The Golden Rule of Software Companies

Switching from consulting at the start of my career into product management was the best thing that's ever happened to me professionally. Nothing against consulting (it's a mostly honest living), but making things just motivates me more. What you realize quickly when you make that switch from professional services into product though is that products are incredibly unforgiving. If you're stuck the night before you owe your client a deliverable, you can almost always scrape something together and make a decent showing. There's no dancing around broken software though. If the lights don't turn on when you flip the switch, that's it.

Or at least that's what I thought for a long time. The reality is a little more nuanced.

Delivering software over the web has greatly reduced the finality of shipping a piece of software. Now that updates to the code can be pushed every few weeks, or even continuously, then you re. Now that SaaS companies mostly embrace some form of agile development and push new features on a rolling basis, products are more fluid than ever before. The benefits of this are many, but the flexibility that SaaS and agile can lead teams astray too.

As a product manager or executive in charge, there's something you should always keep in mind in a world where the state of a product can change so rapidly:

Every company has the product it deserves.

Agile and SaaS offers non-stop opportunities for short-term gratification. We've all seen it or done it. We keep tech debt around to fast-track a feature; we spend a sprint or two to make sales demo "pop" instead of advancing the core product; we implement a quick and dirty feature to get it in customers' hands faster; we decide to iterate and "fail fast" instead of doing real research to pinpoint market needs. There's always next sprint; the sun will come up tomorrow.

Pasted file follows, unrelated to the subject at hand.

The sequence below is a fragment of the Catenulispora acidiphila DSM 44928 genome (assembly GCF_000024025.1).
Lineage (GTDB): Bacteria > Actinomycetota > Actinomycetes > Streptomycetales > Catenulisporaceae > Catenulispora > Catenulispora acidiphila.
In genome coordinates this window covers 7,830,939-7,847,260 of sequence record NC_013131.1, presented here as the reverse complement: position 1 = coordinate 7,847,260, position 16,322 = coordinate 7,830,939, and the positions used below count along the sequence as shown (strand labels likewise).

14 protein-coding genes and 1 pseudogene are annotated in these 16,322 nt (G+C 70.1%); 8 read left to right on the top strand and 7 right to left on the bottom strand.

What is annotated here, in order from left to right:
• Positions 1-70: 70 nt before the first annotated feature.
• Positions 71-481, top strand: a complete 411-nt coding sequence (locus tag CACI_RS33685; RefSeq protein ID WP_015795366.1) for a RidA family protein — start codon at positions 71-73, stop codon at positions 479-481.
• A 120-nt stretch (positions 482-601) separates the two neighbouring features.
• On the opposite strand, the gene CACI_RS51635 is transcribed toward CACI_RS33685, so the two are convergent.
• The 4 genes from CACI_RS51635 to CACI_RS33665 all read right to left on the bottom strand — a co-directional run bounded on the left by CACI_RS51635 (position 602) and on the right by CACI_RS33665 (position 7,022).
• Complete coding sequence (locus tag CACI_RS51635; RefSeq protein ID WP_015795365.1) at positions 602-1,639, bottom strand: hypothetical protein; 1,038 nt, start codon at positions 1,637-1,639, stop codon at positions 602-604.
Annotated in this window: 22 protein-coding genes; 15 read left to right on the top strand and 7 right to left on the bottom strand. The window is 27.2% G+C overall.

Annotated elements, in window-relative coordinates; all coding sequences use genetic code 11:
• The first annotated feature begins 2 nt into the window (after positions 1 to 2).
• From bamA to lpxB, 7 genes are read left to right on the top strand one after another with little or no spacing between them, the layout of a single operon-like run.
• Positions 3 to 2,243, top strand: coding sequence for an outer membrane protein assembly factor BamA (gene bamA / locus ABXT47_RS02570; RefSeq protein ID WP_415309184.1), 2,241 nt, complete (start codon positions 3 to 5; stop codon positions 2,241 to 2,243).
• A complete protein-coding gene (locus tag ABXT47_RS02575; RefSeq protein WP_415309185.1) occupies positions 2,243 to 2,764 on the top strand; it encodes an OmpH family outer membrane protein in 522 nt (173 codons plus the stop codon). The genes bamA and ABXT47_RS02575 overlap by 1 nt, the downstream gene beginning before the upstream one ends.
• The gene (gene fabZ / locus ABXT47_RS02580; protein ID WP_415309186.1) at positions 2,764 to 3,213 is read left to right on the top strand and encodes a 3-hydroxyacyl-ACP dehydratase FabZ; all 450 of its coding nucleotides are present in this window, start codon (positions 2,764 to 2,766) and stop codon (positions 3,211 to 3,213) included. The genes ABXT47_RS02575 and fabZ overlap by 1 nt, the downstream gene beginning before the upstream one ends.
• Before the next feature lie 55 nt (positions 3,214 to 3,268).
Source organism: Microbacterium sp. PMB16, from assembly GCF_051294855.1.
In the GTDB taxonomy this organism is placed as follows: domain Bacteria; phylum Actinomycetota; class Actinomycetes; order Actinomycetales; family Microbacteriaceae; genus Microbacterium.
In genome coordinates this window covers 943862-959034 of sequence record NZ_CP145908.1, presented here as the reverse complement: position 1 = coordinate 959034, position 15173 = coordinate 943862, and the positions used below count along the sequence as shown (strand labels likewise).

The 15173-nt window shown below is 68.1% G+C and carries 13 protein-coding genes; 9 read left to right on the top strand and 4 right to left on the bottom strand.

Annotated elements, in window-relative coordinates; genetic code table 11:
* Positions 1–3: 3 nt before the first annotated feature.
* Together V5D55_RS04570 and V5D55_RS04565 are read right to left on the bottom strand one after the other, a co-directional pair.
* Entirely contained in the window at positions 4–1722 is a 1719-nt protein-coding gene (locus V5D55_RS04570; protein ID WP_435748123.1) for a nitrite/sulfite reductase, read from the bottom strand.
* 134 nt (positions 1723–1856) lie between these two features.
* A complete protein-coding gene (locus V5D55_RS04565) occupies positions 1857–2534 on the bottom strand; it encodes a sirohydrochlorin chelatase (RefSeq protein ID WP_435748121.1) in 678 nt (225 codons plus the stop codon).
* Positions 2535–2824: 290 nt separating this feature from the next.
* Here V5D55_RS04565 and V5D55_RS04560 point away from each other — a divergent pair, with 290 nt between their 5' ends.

A piece of software reflects the cumulative decisions of the executives and product team over time. Their priorities dictate what to build, what not to build, and the overall level of complete-ness. Great products and bad products both reflect the management teams who are responsible for them. If your product just isn't where it needs to be, remember: 

It's not the architects. 

It's not the developers.

It's not the designers.

It's the management team. And the product team. And if you're calling the shots, it's you. There's a quote from the book Peopleware that I refer to often that captures as well as any how software problems stem from management failures more so than technical ones:

Perhaps the answer is what we’ve come to think of as the High-Tech Illusion: the widely held conviction among people who deal with any new aspect of technology that they are in an intrinsically high-tech business…Just between us, they usually aren’t. The researchers who made fundamental breakthroughs in those areas are in a high-tech business. The rest of us are just applying their work. We use computers and other new technology to develop our products or organize our affairs. Because we go about this work in teams and projects and other tightly knit working groups, we are mostly in the human communication business. Our successes stem from good interactions by all participants…our failures stem from poor human interactions. (emphasis mine)

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